Research Article

Lifestyle assessment: just asking makes a difference.

Br Med J (Clin Res Ed) 1985; 290 doi: http://dx.doi.org/10.1136/bmj.290.6463.214 (Published 19 January 1985) Cite this as: Br Med J (Clin Res Ed) 1985;290:214
  1. H A Skinner,
  2. B A Allen,
  3. M C McIntosh,
  4. W H Palmer

    Abstract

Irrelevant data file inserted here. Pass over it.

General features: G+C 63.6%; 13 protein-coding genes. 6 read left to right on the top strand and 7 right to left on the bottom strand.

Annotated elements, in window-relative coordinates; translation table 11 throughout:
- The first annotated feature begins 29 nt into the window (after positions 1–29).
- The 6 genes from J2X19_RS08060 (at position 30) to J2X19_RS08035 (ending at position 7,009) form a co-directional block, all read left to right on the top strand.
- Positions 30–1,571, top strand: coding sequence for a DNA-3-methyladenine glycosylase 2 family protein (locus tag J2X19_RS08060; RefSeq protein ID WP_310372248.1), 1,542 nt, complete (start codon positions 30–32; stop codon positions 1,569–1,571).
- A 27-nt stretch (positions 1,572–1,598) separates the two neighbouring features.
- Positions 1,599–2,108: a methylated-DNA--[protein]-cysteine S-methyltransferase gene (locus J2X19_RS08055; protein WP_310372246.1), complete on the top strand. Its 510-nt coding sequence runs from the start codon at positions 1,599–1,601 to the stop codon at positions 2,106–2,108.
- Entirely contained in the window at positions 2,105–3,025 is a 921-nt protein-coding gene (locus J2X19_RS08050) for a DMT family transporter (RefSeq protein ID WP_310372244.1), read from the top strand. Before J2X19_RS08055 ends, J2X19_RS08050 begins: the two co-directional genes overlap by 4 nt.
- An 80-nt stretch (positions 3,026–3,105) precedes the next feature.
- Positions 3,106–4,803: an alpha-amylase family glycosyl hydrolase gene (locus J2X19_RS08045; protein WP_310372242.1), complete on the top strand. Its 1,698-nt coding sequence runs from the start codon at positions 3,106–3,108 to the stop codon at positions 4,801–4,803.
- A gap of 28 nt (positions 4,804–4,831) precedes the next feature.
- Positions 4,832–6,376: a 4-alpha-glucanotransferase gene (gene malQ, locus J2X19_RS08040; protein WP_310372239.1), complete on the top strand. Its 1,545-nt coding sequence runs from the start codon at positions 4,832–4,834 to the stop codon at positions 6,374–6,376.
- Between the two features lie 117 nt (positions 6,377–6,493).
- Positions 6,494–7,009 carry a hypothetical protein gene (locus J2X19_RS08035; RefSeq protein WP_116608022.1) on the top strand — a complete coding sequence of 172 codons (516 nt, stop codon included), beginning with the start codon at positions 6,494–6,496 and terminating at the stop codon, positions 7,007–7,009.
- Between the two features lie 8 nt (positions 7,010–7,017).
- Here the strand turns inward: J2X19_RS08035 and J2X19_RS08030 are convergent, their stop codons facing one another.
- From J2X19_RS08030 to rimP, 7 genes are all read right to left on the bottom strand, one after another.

A 10 minute assessment of 180 family practice patients showed that 11% indicated a problem with drinking alcohol, 20% with cigarette smoking, 36% with consumption of coffee or tea, and 3% with non-medical drug use, while 11% wanted to discuss their use of medications. Moreover, being asked questions resulted in a twofold or threefold increase in the patients' intentions of discussing such a problem with their doctor. Although there was good overall agreement in recognising a problem between the patient and doctor, in roughly 40% of instances where the patient indicated a problem the doctor was unaware of it. These patients tended to be young, well educated, and employed in professional occupations, and were on their first visit to the doctor. Such brief assessments of lifestyle should be routinely conducted in family practice for both case finding and prevention.